When Molly Cade was diagnosed with ovarian cancer in the spring of 1998, her response was to organize an alliance that would fight what is called "the cancer that whispers."

Some women might feel crampy or bloated, or have unexplained fatigue, but Cade didn't even feel unwell at the time of her diagnosis.

After surgery, Cade made it five years without a recurrence of the cancer. But it returned last summer, and she died of the disease Dec. 3 at age 54. Services were held last week.

"She used her new circumstances to try to get more awareness for other gals," said Nan Emmer of Victoria, a longtime friend. "She recognized the need for networking, awareness and research."

Cade and the late Kris Warner, who also died of the disease, worked to organize the Minnesota Ovarian Cancer Alliance, whose purpose is to make people aware, "not scare," Cade told the Star Tribune in 2000.

The alliance is one of the few in the nation that has gone beyond a role of support group to being a viable fundraising group that donates money for research about the disease, Emmer said.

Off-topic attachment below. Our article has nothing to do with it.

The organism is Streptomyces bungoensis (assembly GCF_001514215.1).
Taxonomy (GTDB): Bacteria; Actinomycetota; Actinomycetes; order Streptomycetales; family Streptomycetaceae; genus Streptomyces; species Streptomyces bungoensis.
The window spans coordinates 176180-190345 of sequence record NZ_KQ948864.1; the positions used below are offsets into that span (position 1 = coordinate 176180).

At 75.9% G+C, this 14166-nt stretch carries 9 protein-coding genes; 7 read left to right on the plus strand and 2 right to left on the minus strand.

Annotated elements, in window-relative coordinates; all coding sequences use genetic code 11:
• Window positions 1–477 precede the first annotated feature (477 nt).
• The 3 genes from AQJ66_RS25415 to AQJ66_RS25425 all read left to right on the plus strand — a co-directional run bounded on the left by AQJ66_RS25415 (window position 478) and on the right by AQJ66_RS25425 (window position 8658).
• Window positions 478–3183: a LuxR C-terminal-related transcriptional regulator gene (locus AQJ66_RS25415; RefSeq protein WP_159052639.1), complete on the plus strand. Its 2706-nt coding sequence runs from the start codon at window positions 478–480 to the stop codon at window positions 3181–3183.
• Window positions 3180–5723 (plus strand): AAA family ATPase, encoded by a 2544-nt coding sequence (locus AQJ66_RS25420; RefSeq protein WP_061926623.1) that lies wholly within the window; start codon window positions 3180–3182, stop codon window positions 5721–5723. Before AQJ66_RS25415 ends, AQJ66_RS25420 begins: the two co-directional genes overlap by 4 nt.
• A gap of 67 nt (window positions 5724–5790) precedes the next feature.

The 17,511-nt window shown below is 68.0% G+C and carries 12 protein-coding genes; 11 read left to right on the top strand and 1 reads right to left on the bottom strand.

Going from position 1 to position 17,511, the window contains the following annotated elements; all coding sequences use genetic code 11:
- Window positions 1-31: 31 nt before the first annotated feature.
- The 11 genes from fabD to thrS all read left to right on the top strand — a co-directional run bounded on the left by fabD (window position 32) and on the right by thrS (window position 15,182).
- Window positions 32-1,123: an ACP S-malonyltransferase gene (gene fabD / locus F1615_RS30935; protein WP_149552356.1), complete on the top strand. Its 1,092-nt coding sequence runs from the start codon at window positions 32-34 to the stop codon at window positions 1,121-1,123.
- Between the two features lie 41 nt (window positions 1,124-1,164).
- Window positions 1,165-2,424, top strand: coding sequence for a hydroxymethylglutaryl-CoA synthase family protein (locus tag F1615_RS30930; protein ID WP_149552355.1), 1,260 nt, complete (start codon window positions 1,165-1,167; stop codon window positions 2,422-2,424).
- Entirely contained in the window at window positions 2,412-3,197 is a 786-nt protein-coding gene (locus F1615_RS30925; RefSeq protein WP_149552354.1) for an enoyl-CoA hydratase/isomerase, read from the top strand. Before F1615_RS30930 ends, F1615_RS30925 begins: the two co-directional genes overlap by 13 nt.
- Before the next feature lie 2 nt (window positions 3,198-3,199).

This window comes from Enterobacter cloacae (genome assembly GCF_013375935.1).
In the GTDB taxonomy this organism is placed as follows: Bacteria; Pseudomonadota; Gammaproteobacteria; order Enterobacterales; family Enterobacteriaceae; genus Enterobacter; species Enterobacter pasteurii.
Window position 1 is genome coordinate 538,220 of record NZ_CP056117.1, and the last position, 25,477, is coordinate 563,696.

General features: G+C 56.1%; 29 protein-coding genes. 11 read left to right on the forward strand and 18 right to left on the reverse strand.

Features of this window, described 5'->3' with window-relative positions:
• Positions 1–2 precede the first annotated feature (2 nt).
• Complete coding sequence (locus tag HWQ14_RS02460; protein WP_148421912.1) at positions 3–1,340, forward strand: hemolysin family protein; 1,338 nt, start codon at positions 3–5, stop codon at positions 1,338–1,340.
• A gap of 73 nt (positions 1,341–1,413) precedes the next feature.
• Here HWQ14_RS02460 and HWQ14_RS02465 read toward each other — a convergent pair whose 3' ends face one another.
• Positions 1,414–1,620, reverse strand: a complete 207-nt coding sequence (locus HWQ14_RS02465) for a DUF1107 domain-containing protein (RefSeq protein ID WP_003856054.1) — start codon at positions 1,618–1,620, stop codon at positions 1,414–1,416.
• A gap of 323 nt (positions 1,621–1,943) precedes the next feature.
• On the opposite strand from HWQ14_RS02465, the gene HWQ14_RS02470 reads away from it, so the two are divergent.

As president of the board of directors, Cade was instrumental in organizing golf outings and 5-kilometer walk/runs to raise money, she said.

Cade was a teacher, who at one time instructed seventh-and eighth-graders in "sex, art and Spanish" at a Catholic school, Emmer said. "It was fun to tease her about the combination."

After her first husband, John Cade, died in a plane crash in 1986, she helped run Cade Industries, which supplied parts for the aerospace industry, until it was sold in 2000.

Survivors include her husband, Joseph Cade, John's brother; daughters Kristin Carlson and Julie Nelson; sons Brian and Kevin; stepdaughters Megan Cade and Molly Cade; five grandchildren; brothers Connor Flynn and Patrick Flynn; sisters Katie Jensen and Peggy De Gance.

Staff Writer Kim Ode contributed to this article.Trudi Hahn is at thahn@startribune.com.